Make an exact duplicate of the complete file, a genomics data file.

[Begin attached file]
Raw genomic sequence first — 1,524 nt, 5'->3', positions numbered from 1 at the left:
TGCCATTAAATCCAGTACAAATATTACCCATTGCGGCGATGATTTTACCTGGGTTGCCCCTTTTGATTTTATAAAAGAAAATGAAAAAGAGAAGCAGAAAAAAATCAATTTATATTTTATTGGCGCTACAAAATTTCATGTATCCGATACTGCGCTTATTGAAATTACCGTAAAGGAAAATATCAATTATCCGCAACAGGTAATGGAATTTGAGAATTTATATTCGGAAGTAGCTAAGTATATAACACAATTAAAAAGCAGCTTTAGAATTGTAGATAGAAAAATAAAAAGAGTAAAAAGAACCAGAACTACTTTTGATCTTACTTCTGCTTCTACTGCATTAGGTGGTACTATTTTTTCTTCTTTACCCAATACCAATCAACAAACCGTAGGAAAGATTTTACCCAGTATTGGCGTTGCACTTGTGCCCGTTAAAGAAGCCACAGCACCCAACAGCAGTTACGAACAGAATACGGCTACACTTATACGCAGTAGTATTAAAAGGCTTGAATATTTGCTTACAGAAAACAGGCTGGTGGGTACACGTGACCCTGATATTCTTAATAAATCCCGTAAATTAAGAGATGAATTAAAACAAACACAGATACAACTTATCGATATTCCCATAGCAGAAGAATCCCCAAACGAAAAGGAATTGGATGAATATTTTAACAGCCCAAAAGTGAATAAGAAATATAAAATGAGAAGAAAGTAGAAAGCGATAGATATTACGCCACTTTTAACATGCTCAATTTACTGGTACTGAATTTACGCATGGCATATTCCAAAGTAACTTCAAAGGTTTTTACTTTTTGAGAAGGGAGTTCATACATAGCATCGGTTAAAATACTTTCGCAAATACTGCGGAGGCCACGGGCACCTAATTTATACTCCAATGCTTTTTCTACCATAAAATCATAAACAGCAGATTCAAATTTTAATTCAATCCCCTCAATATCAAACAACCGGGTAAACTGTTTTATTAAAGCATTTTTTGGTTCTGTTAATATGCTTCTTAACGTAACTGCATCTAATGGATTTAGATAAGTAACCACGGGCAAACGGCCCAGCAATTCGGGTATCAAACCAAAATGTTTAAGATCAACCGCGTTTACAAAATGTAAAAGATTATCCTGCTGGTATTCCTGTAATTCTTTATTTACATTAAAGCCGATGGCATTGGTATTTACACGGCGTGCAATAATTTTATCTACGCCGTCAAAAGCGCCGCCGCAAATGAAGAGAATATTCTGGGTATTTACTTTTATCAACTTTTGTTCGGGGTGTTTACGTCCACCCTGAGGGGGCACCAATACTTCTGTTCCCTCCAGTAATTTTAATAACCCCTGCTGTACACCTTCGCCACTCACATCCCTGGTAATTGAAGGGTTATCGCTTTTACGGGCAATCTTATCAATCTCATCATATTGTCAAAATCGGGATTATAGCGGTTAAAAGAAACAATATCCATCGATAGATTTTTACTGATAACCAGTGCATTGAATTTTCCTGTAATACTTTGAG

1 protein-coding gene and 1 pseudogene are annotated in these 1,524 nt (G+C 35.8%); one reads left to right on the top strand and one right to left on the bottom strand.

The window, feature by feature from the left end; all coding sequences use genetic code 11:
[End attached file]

Raw genomic sequence first — 1,524 nt, 5'->3', positions numbered from 1 at the left:
TGCCATTAAATCCAGTACAAATATTACCCATTGCGGCGATGATTTTACCTGGGTTGCCCCTTTTGATTTTATAAAAGAAAATGAAAAAGAGAAGCAGAAAAAAATCAATTTATATTTTATTGGCGCTACAAAATTTCATGTATCCGATACTGCGCTTATTGAAATTACCGTAAAGGAAAATATCAATTATCCGCAACAGGTAATGGAATTTGAGAATTTATATTCGGAAGTAGCTAAGTATATAACACAATTAAAAAGCAGCTTTAGAATTGTAGATAGAAAAATAAAAAGAGTAAAAAGAACCAGAACTACTTTTGATCTTACTTCTGCTTCTACTGCATTAGGTGGTACTATTTTTTCTTCTTTACCCAATACCAATCAACAAACCGTAGGAAAGATTTTACCCAGTATTGGCGTTGCACTTGTGCCCGTTAAAGAAGCCACAGCACCCAACAGCAGTTACGAACAGAATACGGCTACACTTATACGCAGTAGTATTAAAAGGCTTGAATATTTGCTTACAGAAAACAGGCTGGTGGGTACACGTGACCCTGATATTCTTAATAAATCCCGTAAATTAAGAGATGAATTAAAACAAACACAGATACAACTTATCGATATTCCCATAGCAGAAGAATCCCCAAACGAAAAGGAATTGGATGAATATTTTAACAGCCCAAAAGTGAATAAGAAATATAAAATGAGAAGAAAGTAGAAAGCGATAGATATTACGCCACTTTTAACATGCTCAATTTACTGGTACTGAATTTACGCATGGCATATTCCAAAGTAACTTCAAAGGTTTTTACTTTTTGAGAAGGGAGTTCATACATAGCATCGGTTAAAATACTTTCGCAAATACTGCGGAGGCCACGGGCACCTAATTTATACTCCAATGCTTTTTCTACCATAAAATCATAAACAGCAGATTCAAATTTTAATTCAATCCCCTCAATATCAAACAACCGGGTAAACTGTTTTATTAAAGCATTTTTTGGTTCTGTTAATATGCTTCTTAACGTAACTGCATCTAATGGATTTAGATAAGTAACCACGGGCAAACGGCCCAGCAATTCGGGTATCAAACCAAAATGTTTAAGATCAACCGCGTTTACAAAATGTAAAAGATTATCCTGCTGGTATTCCTGTAATTCTTTATTTACATTAAAGCCGATGGCATTGGTATTTACACGGCGTGCAATAATTTTATCTACGCCGTCAAAAGCGCCGCCGCAAATGAAGAGAATATTCTGGGTATTTACTTTTATCAACTTTTGTTCGGGGTGTTTACGTCCACCCTGAGGGGGCACCAATACTTCTGTTCCCTCCAGTAATTTTAATAACCCCTGCTGTACACCTTCGCCACTCACATCCCTGGTAATTGAAGGGTTATCGCTTTTACGGGCAATCTTATCAATCTCATCATATTGTCAAAATCGGGATTATAGCGGTTAAAAGAAACAATATCCATCGATAGATTTTTACTGATAACCAGTGCATTGAATTTTCCTGTAATACTTTGAG

1 protein-coding gene and 1 pseudogene are annotated in these 1,524 nt (G+C 35.8%); one reads left to right on the top strand and one right to left on the bottom strand.

The window, feature by feature from the left end; all coding sequences use genetic code 11: